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Calls to remove shark nets from Coledale, Austinmer and Thirroul beaches

shark in net Humane Society International Australia

A  shark caught in a net. Photo: Humane Society International.

CONSERVATIONISTS are strengthening their call for a permanent end to the shark net program which it says kills hundreds of marine animals each year at 51 beaches between Newcastle and Wollongong.

Currently there are shark nets off Coledale, Austinmer, and Thirroul beaches. Nets are also located at Wollongong City and North Wollongong beaches.

With the end of the swimming season on Sunday, the shark nets will come out of the water this week designed to avoid the peak period for whale migration along the NSW coastline.

Responding to footage released by the Humane Society International showing a Scalloped Hammerhead Shark caught and killed in a shark net at Palm Beach on Sydney’s Northern Beaches, newly NSW Independent MLC Justin Field has backed the call for an end to the net program, and a move toward non-lethal shark management strategies.

Mr Field said shark nets are a culling device that do little to protect swimmers but indiscriminately kill hundreds of marine animals including dolphins, rays, turtles and non-threatening sharks every year in NSW waters.

“I am backing up calls from the community and from conservation groups for today to be the last day these nets are in the water. Healthy oceans need sharks,” Mr Field said.

“It’s clear that shark nets are an outdated technology with no place in a modern, evidence-based approach to managing the risk of shark bites at our beaches.”

Mr Field said there are a host of non-lethal alternatives to shark management that are more cost effective and reliable than shark nets. These include:

  • resourcing lifeguards with observer towers and drone surveillance for at risk beaches
  • supporting observer programs
  • improving coordination and information sharing between the NSW Department of Primary Industries, lifeguards and other ocean watchers
  • supporting the development of smart technologies including personal protection devices.

“There is an opportunity with a new Government and new ministers for a reset on shark management in NSW,” he said.

The NSW Government announced in August 2018 it will remove nets from the NSW North Coast over summer following two net trials and community feedback. However, while a third trial did not go ahead, the Minister for Primary Industries has the discretion to put the nets back in at any time if there is sufficient evidence of an increase in shark activity or a change in community sentiment.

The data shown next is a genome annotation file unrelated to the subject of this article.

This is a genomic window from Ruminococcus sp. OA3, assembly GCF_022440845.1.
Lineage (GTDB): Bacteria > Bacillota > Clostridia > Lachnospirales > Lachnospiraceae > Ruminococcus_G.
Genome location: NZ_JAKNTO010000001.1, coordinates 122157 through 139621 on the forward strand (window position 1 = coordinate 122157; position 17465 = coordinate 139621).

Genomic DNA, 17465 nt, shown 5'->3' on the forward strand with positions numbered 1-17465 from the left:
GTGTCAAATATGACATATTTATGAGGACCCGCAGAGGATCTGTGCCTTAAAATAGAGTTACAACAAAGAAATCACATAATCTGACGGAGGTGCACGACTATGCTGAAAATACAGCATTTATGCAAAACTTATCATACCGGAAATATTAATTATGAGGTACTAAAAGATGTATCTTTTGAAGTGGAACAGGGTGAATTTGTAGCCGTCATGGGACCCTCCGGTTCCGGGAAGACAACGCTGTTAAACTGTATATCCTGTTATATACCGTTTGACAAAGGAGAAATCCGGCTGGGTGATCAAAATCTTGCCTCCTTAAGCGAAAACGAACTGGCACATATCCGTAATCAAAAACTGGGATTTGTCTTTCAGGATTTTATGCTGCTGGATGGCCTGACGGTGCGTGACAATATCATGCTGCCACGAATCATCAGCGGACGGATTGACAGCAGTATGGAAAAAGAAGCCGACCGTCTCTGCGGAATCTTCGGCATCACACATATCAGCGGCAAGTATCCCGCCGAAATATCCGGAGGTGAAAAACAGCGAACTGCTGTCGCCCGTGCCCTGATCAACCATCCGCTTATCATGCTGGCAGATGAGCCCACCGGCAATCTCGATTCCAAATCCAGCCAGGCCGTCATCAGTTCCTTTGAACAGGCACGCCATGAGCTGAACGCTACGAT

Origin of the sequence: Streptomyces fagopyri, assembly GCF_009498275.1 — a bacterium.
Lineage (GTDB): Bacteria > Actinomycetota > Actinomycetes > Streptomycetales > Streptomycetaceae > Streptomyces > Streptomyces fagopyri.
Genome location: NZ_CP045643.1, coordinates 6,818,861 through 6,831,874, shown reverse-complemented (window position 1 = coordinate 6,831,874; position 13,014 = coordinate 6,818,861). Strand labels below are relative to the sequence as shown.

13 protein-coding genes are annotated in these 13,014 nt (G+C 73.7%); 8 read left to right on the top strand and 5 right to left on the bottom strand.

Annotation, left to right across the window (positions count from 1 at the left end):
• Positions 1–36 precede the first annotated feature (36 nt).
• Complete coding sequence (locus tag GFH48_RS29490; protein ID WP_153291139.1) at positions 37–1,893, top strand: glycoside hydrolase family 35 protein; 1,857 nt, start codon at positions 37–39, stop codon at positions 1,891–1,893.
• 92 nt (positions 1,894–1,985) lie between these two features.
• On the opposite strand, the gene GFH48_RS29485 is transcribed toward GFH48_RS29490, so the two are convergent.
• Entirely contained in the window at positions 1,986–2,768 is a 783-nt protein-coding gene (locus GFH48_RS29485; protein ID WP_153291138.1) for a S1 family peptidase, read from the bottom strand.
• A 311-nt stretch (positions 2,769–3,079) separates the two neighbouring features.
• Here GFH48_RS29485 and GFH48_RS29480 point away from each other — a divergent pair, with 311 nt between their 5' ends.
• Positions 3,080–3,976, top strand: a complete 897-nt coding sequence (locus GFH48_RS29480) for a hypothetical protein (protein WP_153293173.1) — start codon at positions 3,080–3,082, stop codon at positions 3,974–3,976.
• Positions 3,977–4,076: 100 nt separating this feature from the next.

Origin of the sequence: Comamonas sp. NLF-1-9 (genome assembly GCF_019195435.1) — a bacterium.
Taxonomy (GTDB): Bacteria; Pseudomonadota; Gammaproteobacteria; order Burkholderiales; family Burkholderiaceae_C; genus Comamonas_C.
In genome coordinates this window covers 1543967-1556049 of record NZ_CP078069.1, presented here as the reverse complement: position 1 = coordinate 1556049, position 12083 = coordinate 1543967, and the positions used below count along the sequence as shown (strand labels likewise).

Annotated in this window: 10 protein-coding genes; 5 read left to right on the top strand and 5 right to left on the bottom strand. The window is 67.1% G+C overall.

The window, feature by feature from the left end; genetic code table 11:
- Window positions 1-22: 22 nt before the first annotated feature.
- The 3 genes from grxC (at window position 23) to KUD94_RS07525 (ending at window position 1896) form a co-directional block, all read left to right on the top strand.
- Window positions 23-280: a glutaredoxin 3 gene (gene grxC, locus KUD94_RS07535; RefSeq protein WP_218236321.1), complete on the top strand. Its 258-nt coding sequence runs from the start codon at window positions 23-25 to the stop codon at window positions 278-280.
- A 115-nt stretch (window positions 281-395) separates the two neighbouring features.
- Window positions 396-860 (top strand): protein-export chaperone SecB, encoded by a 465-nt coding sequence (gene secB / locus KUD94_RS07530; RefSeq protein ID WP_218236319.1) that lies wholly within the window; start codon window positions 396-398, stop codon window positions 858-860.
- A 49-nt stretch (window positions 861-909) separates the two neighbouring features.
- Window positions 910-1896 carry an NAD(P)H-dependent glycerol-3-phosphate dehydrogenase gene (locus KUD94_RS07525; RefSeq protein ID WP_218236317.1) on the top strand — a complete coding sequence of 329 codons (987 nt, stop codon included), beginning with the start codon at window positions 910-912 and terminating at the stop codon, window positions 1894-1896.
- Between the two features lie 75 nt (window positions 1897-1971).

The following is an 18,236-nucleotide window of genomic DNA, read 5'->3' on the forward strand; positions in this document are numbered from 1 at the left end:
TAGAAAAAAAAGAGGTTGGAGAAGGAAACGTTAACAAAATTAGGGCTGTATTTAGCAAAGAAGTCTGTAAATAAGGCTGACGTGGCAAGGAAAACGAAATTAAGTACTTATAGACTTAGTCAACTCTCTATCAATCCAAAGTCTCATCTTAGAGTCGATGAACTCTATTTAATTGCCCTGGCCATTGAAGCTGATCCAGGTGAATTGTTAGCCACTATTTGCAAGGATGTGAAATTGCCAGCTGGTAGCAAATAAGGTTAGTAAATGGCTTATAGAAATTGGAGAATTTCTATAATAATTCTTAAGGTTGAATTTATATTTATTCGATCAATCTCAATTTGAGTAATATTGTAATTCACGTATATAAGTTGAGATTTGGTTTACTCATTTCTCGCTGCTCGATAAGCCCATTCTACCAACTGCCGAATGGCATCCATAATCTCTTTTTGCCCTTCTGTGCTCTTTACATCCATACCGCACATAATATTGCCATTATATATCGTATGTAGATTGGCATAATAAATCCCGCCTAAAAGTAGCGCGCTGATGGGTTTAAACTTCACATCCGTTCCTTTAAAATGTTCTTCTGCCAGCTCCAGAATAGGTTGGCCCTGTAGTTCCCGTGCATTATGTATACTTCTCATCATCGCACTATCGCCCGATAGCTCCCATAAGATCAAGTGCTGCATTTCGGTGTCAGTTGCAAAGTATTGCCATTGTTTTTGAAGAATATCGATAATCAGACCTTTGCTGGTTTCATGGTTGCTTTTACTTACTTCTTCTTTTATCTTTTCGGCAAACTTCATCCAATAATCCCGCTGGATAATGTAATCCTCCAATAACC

The NSW Government has developed a $16 million Shark Management Strategy that has trialed drones, aerial surveillance, VR4G listening stations, personal deterrents, clever-buoy, SMART drumlines and nets. Shark scientists have tracked 289 White Sharks, 38 Tiger Sharks and 61 Bull Sharks via SMART drumlines.

The Department said there are no plans to remove shark nets from beaches between Newcastle-Sydney and Wollongong.

While results of the 2018/19 netting program will not be released until later this year. The annual report of the 2017/18 netting program found:

  • 295 of the marine animals caught in the nets (55%) were killed
  • threatened and protected species caught and/or killed in the nets included non threatening Grey Nurse Sharks, Green, Leatherback and Hawksbill Turtles and Dolphins
  • 34 target sharks and 369 non-target animals were caught.
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About Mick Roberts

A Sydney journalist, writer and historian, Mick Roberts specialises in Australian cultural history, particularly associated with the Australian hotel and liquor industry. Mick has had an interest in revealing the colourful story of pubs, inns and associated industries in Australia for over 30 years. He is currently working on a comprehensive history of the hotel and liquor industry in the Illawarra region of NSW. Besides writing a number of history books, Mick has owned and managed several community newspapers. He was one time editor of the Wollongong Northern News, The Bulli Times, The Northern Times, The Northern Leader and The Local - all located in the Wollongong region. As a journalist he has worked for Rural Press, Cumberland (News Limited), Sydney based, City News, and Torch Publications based in Canterbury Bankstown, NSW. He currently calls the inner-Sydney suburb of Surry Hills home.

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